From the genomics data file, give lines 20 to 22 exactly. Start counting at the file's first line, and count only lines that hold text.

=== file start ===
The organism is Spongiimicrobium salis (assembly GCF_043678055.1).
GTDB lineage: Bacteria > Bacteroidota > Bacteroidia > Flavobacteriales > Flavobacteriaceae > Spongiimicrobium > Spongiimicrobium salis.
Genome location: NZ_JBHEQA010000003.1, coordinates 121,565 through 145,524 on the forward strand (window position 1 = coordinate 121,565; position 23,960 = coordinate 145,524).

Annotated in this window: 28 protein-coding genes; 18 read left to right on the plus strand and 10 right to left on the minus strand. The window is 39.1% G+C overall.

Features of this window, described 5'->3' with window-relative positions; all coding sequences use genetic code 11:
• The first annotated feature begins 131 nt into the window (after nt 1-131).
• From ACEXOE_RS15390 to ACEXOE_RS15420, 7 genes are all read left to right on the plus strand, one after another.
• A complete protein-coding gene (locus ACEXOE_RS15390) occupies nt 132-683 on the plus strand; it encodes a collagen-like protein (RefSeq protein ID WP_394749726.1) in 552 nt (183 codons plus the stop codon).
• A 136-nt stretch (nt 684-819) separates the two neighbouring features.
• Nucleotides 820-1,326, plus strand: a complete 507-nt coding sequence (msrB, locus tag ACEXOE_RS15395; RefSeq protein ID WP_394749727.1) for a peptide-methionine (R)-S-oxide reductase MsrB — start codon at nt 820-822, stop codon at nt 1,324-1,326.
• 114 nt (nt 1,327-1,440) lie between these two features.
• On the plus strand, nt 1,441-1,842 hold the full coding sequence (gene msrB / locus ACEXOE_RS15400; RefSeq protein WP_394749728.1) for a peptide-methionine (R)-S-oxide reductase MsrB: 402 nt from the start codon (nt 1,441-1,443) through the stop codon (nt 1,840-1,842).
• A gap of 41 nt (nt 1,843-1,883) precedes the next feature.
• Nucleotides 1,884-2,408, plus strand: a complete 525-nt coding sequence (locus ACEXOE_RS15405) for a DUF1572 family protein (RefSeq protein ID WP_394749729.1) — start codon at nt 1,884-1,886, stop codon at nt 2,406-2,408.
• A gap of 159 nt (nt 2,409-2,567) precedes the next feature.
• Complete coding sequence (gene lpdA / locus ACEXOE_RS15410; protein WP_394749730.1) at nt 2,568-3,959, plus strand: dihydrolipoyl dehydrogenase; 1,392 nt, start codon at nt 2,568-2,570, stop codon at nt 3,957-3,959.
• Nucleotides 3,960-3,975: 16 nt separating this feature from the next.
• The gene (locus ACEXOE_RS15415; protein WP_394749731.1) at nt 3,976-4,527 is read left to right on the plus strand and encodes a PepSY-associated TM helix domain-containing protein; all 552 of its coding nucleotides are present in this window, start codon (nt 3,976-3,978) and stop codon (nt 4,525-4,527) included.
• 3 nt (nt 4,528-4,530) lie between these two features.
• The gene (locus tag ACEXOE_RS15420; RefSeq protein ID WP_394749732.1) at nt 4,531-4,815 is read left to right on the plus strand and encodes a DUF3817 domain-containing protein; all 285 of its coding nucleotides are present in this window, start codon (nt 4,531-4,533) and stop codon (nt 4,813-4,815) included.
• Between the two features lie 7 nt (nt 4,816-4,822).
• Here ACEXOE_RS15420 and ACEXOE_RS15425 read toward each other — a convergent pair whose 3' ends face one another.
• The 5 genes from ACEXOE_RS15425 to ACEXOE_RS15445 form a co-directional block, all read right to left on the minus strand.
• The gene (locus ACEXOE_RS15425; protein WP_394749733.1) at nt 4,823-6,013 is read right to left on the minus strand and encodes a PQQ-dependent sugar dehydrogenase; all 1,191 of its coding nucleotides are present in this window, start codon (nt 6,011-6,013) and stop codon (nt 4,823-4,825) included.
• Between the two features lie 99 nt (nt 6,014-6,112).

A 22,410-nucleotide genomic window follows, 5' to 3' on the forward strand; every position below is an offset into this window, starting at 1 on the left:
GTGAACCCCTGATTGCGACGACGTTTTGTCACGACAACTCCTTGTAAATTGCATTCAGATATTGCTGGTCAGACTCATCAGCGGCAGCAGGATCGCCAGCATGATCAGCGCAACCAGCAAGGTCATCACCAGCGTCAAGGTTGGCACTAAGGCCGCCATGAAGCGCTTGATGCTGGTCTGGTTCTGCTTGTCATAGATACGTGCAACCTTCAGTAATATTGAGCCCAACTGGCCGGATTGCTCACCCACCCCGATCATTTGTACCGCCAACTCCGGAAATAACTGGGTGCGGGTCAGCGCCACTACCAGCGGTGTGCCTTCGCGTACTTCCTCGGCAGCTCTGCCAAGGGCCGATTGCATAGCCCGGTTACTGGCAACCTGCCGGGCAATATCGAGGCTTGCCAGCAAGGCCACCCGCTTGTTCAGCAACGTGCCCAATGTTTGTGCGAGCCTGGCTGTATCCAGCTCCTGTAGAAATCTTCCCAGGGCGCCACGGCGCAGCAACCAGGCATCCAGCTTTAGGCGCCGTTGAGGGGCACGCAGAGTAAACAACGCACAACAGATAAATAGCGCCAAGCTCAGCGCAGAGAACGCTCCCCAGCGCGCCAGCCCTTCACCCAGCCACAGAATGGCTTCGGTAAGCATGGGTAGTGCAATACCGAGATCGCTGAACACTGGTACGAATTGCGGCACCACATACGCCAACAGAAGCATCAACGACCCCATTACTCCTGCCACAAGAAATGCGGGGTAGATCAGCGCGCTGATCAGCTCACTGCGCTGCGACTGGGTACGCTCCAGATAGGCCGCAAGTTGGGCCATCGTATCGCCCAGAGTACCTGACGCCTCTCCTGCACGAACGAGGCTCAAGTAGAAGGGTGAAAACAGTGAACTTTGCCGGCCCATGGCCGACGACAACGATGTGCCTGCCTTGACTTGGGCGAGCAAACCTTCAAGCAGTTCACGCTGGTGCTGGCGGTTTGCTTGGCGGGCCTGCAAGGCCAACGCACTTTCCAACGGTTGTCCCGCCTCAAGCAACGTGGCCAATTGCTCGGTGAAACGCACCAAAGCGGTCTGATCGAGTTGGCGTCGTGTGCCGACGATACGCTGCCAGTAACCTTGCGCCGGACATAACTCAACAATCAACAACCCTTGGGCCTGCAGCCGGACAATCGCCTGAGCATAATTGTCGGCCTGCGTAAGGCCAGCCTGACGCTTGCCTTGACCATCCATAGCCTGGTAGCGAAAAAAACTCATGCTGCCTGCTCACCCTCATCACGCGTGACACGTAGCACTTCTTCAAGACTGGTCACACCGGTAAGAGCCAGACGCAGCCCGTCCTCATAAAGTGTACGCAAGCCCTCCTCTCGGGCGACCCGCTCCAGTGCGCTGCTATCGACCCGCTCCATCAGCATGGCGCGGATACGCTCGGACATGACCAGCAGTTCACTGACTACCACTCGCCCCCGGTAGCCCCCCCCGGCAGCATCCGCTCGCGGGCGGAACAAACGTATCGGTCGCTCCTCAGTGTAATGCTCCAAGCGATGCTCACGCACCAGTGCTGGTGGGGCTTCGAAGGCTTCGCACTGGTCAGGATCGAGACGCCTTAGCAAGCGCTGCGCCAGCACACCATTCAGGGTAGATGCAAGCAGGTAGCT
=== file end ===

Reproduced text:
• The gene (locus tag ACEXOE_RS15420; RefSeq protein ID WP_394749732.1) at nt 4,531-4,815 is read left to right on the plus strand and encodes a DUF3817 domain-containing protein; all 285 of its coding nucleotides are present in this window, start codon (nt 4,531-4,533) and stop codon (nt 4,813-4,815) included.
• Between the two features lie 7 nt (nt 4,816-4,822).
• Here ACEXOE_RS15420 and ACEXOE_RS15425 read toward each other — a convergent pair whose 3' ends face one another.